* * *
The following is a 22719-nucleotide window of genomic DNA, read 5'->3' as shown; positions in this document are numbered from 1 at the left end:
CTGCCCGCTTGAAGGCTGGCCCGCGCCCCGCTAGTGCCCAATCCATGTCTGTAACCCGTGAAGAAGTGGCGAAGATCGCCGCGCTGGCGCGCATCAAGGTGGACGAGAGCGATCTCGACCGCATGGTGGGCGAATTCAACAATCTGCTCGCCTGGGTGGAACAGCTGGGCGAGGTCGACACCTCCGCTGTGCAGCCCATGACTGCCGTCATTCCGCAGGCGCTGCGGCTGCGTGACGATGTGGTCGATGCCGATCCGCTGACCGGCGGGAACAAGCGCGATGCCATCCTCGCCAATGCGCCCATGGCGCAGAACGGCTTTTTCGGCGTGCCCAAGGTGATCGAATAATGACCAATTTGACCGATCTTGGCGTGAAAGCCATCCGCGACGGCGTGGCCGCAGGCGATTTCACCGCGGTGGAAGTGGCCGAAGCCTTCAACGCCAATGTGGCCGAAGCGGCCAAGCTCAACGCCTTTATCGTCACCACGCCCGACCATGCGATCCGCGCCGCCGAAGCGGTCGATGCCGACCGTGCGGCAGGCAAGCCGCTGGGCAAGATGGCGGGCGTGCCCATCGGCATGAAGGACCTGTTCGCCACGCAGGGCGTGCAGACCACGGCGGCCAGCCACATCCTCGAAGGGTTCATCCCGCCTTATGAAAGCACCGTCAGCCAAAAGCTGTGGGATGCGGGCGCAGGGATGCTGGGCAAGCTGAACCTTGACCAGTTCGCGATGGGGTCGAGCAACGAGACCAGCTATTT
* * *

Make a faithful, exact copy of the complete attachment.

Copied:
The following is a 22719-nucleotide window of genomic DNA, read 5'->3' as shown; positions in this document are numbered from 1 at the left end:
CTGCCCGCTTGAAGGCTGGCCCGCGCCCCGCTAGTGCCCAATCCATGTCTGTAACCCGTGAAGAAGTGGCGAAGATCGCCGCGCTGGCGCGCATCAAGGTGGACGAGAGCGATCTCGACCGCATGGTGGGCGAATTCAACAATCTGCTCGCCTGGGTGGAACAGCTGGGCGAGGTCGACACCTCCGCTGTGCAGCCCATGACTGCCGTCATTCCGCAGGCGCTGCGGCTGCGTGACGATGTGGTCGATGCCGATCCGCTGACCGGCGGGAACAAGCGCGATGCCATCCTCGCCAATGCGCCCATGGCGCAGAACGGCTTTTTCGGCGTGCCCAAGGTGATCGAATAATGACCAATTTGACCGATCTTGGCGTGAAAGCCATCCGCGACGGCGTGGCCGCAGGCGATTTCACCGCGGTGGAAGTGGCCGAAGCCTTCAACGCCAATGTGGCCGAAGCGGCCAAGCTCAACGCCTTTATCGTCACCACGCCCGACCATGCGATCCGCGCCGCCGAAGCGGTCGATGCCGACCGTGCGGCAGGCAAGCCGCTGGGCAAGATGGCGGGCGTGCCCATCGGCATGAAGGACCTGTTCGCCACGCAGGGCGTGCAGACCACGGCGGCCAGCCACATCCTCGAAGGGTTCATCCCGCCTTATGAAAGCACCGTCAGCCAAAAGCTGTGGGATGCGGGCGCAGGGATGCTGGGCAAGCTGAACCTTGACCAGTTCGCGATGGGGTCGAGCAACGAGACCAGCTATTT